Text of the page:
Movement - uncontrolled or slow

Definition

Uncontrolled or slow movement is a problem with muscle tone, usually in the large muscle groups. The problem leads to slow, uncontrollable jerky movements of the head, limbs, trunk, or neck.

Alternative Names

Dystonia; Involuntary slow and twisting movements; Choreoathetosis; Leg and arm movements - uncontrollable; Arm and leg movements - uncontrollable; Slow involuntary movements of large muscle groups; Athetoid movements

Considerations

The abnormal movement may be reduced or disappear during sleep. Emotional stress makes it worse.

Abnormal and sometimes strange postures may occur because of these movements.

Causes

The slow twisting movements of muscles (athetosis) or jerky muscle contractions (dystonia) may be caused by one of many conditions, including:

Sometimes two conditions (such as a brain injury and medicine) interact to cause the abnormal movements when neither one alone would cause a problem.

Home Care

Get enough sleep and avoid too much stress. Take safety measures to avoid injury. Follow the treatment plan your health care provider prescribes.

When to Contact a Medical Professional

Call your provider if:

What to Expect at Your Office Visit

The provider will perform a physical exam. This may include a detailed examination of the nervous and muscle systems.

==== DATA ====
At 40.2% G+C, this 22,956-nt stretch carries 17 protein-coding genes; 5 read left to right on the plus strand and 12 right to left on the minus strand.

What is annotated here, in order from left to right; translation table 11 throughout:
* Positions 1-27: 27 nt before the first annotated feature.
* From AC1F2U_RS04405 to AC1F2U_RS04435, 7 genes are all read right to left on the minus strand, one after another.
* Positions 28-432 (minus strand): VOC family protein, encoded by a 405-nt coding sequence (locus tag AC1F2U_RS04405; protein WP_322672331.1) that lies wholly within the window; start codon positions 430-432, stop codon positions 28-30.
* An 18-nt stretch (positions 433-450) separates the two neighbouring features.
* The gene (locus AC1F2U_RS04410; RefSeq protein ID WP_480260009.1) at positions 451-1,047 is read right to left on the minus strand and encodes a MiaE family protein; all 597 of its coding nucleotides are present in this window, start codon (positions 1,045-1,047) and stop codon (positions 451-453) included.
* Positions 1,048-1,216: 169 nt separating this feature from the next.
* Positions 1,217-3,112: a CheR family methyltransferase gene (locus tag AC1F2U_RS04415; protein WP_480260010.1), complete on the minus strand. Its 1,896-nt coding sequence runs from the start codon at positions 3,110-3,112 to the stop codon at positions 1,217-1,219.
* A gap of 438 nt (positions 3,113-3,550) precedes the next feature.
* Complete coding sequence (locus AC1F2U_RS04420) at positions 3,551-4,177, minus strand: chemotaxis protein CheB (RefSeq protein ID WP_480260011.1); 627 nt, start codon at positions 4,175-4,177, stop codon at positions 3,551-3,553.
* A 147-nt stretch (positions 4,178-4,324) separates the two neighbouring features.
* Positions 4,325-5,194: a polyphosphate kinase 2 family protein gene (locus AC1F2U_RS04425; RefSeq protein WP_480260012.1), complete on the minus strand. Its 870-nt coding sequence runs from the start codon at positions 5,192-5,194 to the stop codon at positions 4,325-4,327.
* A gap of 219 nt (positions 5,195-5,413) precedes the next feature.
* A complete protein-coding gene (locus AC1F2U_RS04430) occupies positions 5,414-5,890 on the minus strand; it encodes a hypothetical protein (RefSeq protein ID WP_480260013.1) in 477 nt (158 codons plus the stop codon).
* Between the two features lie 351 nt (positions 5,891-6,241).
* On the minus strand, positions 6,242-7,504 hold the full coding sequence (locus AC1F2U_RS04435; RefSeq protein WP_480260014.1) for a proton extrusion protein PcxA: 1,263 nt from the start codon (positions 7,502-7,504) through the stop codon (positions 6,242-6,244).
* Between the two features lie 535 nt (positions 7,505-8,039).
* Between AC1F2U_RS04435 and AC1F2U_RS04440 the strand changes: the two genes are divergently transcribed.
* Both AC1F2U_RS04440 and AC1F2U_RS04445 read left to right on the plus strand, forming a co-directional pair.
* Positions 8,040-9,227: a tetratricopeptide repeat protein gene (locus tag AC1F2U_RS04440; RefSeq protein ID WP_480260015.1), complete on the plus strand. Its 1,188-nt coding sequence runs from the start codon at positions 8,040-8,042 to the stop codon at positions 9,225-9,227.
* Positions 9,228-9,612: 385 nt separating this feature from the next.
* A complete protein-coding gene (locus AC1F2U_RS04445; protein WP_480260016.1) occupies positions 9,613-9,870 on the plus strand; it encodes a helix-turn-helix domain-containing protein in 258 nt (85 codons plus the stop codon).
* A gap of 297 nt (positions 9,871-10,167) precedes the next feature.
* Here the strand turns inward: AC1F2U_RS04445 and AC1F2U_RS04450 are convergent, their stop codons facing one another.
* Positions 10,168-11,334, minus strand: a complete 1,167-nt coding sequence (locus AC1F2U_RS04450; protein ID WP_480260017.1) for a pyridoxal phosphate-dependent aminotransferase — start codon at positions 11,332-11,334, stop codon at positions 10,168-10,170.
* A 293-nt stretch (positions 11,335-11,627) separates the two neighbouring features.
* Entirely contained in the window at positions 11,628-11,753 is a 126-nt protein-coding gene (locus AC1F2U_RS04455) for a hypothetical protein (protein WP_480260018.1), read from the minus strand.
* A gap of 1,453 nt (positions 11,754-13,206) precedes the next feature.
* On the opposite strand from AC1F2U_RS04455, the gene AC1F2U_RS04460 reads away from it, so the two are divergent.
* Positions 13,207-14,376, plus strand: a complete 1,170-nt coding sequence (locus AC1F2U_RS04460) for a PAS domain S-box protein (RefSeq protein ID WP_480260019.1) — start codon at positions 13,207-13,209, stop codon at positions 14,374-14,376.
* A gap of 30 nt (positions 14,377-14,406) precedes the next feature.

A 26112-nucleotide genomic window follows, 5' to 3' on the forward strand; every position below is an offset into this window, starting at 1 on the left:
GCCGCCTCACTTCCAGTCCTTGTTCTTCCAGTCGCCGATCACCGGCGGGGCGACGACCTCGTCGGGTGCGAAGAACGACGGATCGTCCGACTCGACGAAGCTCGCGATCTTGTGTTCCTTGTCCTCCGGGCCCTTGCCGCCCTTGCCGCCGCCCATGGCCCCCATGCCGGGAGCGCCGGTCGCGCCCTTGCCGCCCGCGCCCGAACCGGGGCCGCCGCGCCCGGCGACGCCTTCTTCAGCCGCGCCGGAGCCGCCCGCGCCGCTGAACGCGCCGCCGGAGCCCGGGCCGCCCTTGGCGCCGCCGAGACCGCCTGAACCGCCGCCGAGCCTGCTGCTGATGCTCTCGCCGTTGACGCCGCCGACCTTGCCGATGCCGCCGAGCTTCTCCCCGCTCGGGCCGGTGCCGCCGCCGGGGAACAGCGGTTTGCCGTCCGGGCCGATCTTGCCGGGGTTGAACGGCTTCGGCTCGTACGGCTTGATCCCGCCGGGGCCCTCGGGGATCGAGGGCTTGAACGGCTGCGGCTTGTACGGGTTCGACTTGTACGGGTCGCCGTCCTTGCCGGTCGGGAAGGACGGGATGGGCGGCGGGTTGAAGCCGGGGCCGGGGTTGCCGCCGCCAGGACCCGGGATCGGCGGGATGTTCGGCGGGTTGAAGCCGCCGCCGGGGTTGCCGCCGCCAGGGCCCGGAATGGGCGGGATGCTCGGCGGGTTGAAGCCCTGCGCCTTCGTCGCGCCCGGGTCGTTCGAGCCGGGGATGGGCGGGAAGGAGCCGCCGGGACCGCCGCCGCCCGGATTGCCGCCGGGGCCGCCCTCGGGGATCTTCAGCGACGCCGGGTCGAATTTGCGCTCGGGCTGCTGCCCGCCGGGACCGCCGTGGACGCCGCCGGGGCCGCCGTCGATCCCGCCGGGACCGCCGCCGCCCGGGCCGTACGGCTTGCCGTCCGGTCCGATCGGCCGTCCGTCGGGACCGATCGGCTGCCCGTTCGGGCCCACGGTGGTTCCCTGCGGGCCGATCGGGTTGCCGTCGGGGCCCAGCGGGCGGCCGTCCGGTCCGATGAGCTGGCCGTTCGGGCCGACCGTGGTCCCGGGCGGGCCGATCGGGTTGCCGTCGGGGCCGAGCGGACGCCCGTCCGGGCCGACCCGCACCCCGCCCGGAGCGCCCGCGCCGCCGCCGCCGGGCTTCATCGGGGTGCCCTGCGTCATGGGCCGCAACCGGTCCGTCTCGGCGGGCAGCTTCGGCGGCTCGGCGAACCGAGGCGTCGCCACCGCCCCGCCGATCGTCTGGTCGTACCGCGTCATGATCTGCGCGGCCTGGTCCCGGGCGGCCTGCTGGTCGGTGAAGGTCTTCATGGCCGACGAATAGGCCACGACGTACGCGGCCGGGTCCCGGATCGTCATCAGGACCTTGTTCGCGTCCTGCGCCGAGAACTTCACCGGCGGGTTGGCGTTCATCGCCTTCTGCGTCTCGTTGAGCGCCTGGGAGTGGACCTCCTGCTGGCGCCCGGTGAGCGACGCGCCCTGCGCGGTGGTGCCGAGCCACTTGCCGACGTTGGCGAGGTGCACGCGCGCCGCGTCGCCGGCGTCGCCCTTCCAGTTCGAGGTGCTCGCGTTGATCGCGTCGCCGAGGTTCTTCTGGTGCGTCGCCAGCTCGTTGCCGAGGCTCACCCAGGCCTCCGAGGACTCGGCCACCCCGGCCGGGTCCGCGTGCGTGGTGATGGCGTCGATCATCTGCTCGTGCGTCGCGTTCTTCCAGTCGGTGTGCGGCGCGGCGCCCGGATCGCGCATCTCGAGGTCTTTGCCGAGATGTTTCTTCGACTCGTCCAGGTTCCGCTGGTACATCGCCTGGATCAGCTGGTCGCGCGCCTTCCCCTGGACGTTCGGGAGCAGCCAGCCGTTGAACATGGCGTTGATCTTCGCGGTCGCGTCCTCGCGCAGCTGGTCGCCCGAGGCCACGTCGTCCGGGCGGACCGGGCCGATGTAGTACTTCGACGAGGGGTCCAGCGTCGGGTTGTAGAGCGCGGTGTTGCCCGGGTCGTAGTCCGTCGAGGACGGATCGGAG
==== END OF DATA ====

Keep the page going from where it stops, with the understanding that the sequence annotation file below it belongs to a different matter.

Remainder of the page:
You'll be asked about your medical history and symptoms, including:

Tests that may be ordered include:

Treatment is based on the movement problem the person has and on the condition that may be causing the problem. If medicines are used, the provider will decide which medicine to prescribe based on the person's symptoms and any test results.

References

Jankovic J, Lang AE. Diagnosis and assessment of Parkinson disease and other movement disorders. In: Jankovic J, Mazziotta JC, Pomeroy SL, Newman NJ, eds. Bradley and Daroff's Neurology in Clinical Practice. 8th ed. Philadelphia, PA: Elsevier; 2022:chap 24.

Okun MS, Lang AE. Other movement disorders. In: Goldman L, Schafer AI, eds. Goldman-Cecil Medicine. 26th ed. Philadelphia, PA: Elsevier; 2020:chap 382.


Review Date: 1/28/2021
Reviewed By: Evelyn O. Berman, MD, Assistant Professor of Neurology and Pediatrics at University of Rochester, Rochester, NY. Review provided by VeriMed Healthcare Network. Also reviewed by David Zieve, MD, MHA, Medical Director, Brenda Conaway, Editorial Director, and the A.D.A.M. Editorial team.
The information provided herein should not be used during any medical emergency or for the diagnosis or treatment of any medical condition. A licensed medical professional should be consulted for diagnosis and treatment of any and all medical conditions. Links to other sites are provided for information only -- they do not constitute endorsements of those other sites. © 1997- A.D.A.M., a business unit of Ebix, Inc. Any duplication or distribution of the information contained herein is strictly prohibited.
© 1997- adam.comAll rights reserved.